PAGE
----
Acclaimed poet and bestselling memoirist Natasha Trethewey is guest of honor at the Morton Marcus Memorial Poetry Reading on November 3.

Natasha Trethewey, author of the bestselling 2020 memoir Memorial Drive: A Daughter’s Memoir, will be sharing her poetry with the Santa Cruz community

The Pulitzer-prize-winning poet, essayist and bestselling memoirist Natasha Trethewey found comfort in verse in the time of her deepest grief. 

Now she is a passionate advocate of poetry’s power. “It’s the way we have to connect not only the intellect but also the heart, to engage the whole body with breath, with rhythm,” she told Poets & Writers.

Trethewey, who served as the 19th Poet Laureate of the United States, will be the honored guest speaker at the annual Morton Marcus Poetry Reading at 6 p.m. on Thursday, November 3, at the Merrill College Cultural Center at UC Santa Cruz. 

The poetry reading is presented by The Humanities Institute at UCSC. 

The event is free and open to the public but advance registration is required

The reading series honors the life and work of poet, author, teacher, film critic, and activist for the arts Morton Marcus (1936–2009). A longtime Santa Cruz resident, Marcus was strongly associated with the Central Coast literary community.

Poet and artist Gary Young will host the program. The evening will include an announcement of the winner of the Morton Marcus Poetry Contest. The recipient receives a $1,000 prize.

“This year’s Morton March Poetry Reading is the 13th in the series, and this year’s poet, Natasha Trethewey, continues our mission to bring the finest poets working in America to UCSC and to the greater Santa Cruz Community,” said Young, a continuing lecturer at UCSC and director of the Cowell Press.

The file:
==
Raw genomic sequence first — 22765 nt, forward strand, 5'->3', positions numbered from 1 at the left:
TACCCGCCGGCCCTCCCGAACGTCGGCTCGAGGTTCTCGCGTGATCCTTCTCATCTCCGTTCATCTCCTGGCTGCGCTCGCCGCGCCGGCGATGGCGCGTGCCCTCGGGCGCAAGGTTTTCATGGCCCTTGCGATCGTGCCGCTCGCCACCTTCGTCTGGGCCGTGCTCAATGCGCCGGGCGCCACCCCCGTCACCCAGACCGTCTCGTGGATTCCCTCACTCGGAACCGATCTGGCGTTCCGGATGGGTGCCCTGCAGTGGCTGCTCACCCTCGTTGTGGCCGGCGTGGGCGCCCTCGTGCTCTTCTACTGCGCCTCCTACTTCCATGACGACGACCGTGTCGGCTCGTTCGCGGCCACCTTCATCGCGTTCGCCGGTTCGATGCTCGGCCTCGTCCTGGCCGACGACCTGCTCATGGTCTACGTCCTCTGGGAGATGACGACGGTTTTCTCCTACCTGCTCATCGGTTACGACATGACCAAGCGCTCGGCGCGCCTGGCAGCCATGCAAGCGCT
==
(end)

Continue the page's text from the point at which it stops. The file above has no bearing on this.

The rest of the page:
“I've been reading and teaching Trethewey’s poems since her second book, Bellocq’s Ophelia, came out some twenty years ago,” Young continued.  “Her rigorous, inventive intelligence, and the music of her poems mesmerized me then, and still do.”

This event is a milestone in another respect: it marks a return of in-person poetry readings at UCSC after two years of interruptions because of the COVID-19 pandemic.

“I can’t imagine a more ferocious, penetrating, and engaging writer than Natasha Trethewey to welcome live readings back to campus and the Morton Marcus Reading series,” Young said.

“An opening in time”

In an interview with the Paris Review, Trethewey, author of the bestselling memoir Memorial Drive, commemorating the life and murder of her mother, spoke of poetry’s uncanny power “to create a sort of opening in time; it feels like there are moments of resurrection that I can live fully inside of, like a memory of my mother that brings her back … my living mother is with me, too. That’s the seed planted in the heart which grows and grows.”

The San Francisco-based writer Mark Ong, who serves on the Morton Marcus Poetry Reading's Organizing Committee, and is Morton Marcus’s literary executor, spoke of Trethewey’s artistry, balance, focus, and discipline.

“A good poet is a high-wire artist,” Ong said. “They have to walk between past poetry and the distant point of their own work. They have to bridge between the constraints of words and their own creativity. And they have to stand between their own terrors and the healing possibilities of art.”

Trethewey was a 19-year-old college student when her former stepfather murdered her mother. Trethewey has told interviewers that her life as a poet truly began at that moment. 

“If you've read her memoir, Memorial Drive, you know that she has endured horrific events,” Ong said. “Yet she courageously shapes her past into what all poetry must do: give form to the unspeakable.”

Trethewey is the author of five poetry collections, including Native Guard (2006), for which she was awarded the 2007 Pulitzer Prize; Monument: Poems New and Selected (2018); Beyond Katrina: A Meditation on the Mississippi Gulf Coast (2010).

Trethewey’s book of nonfiction, Beyond Katrina: A Meditation on the Mississippi Gulf Coast, was published in 2010. She is the recipient of fellowships from the National Endowment for the Arts, the Guggenheim Foundation, the Rockefeller Foundation, the Beinecke Library at Yale, and the Bunting Fellowship Program of the Radcliffe Institute for Advanced Study at Harvard. At Northwestern University she is the Board of Trustees Professor of English in the Weinberg College of Arts and Sciences. 

In 2012 she was named Poet Laureate of the State of Mississippi and in 2013 she was inducted into the American Academy of Arts and Sciences.

Seating is limited at the cultural center so sign up here to reserve your spot.